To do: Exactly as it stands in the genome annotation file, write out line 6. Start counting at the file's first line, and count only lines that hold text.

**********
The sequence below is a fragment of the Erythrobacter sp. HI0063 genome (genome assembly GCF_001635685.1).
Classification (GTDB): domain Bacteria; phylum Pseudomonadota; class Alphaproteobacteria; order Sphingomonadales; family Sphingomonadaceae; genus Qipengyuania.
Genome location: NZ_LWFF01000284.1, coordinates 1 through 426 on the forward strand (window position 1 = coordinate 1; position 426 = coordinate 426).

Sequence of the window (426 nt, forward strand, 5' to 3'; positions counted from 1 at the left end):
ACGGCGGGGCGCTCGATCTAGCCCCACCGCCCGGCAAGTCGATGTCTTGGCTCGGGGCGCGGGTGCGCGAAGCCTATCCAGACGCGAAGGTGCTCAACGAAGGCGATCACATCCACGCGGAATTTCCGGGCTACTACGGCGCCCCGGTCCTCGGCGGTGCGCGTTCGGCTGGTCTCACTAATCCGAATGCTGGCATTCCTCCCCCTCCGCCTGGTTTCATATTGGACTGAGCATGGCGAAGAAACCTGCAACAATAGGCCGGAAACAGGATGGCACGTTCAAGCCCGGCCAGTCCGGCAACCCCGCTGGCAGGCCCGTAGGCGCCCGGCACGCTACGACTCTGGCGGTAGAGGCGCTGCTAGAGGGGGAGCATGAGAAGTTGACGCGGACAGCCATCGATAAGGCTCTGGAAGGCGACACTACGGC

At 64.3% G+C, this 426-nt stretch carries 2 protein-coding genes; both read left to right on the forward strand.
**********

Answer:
At 64.3% G+C, this 426-nt stretch carries 2 protein-coding genes; both read left to right on the forward strand.